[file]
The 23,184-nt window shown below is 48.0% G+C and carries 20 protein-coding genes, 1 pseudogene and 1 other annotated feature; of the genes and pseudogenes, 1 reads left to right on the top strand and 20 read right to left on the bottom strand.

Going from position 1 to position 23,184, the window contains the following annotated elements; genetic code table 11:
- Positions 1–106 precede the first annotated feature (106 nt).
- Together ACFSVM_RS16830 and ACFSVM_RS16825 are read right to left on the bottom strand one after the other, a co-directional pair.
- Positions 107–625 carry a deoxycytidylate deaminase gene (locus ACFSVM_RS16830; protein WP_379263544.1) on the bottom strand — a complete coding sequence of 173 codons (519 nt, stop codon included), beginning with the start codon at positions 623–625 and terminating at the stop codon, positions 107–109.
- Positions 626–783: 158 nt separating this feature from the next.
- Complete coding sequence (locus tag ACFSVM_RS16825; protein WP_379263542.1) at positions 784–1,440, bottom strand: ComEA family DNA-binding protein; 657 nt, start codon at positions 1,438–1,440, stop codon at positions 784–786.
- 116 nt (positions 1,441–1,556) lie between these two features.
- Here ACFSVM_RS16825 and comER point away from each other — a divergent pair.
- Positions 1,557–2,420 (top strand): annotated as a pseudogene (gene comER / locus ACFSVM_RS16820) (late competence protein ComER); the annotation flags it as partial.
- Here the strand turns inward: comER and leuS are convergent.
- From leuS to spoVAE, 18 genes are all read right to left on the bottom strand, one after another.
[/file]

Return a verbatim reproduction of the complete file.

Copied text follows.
The 23,184-nt window shown below is 48.0% G+C and carries 20 protein-coding genes, 1 pseudogene and 1 other annotated feature; of the genes and pseudogenes, 1 reads left to right on the top strand and 20 read right to left on the bottom strand.

Going from position 1 to position 23,184, the window contains the following annotated elements; genetic code table 11:
- Positions 1–106 precede the first annotated feature (106 nt).
- Together ACFSVM_RS16830 and ACFSVM_RS16825 are read right to left on the bottom strand one after the other, a co-directional pair.
- Positions 107–625 carry a deoxycytidylate deaminase gene (locus ACFSVM_RS16830; protein WP_379263544.1) on the bottom strand — a complete coding sequence of 173 codons (519 nt, stop codon included), beginning with the start codon at positions 623–625 and terminating at the stop codon, positions 107–109.
- Positions 626–783: 158 nt separating this feature from the next.
- Complete coding sequence (locus tag ACFSVM_RS16825; protein WP_379263542.1) at positions 784–1,440, bottom strand: ComEA family DNA-binding protein; 657 nt, start codon at positions 1,438–1,440, stop codon at positions 784–786.
- 116 nt (positions 1,441–1,556) lie between these two features.
- Here ACFSVM_RS16825 and comER point away from each other — a divergent pair.
- Positions 1,557–2,420 (top strand): annotated as a pseudogene (gene comER / locus ACFSVM_RS16820) (late competence protein ComER); the annotation flags it as partial.
- Here the strand turns inward: comER and leuS are convergent.
- From leuS to spoVAE, 18 genes are all read right to left on the bottom strand, one after another.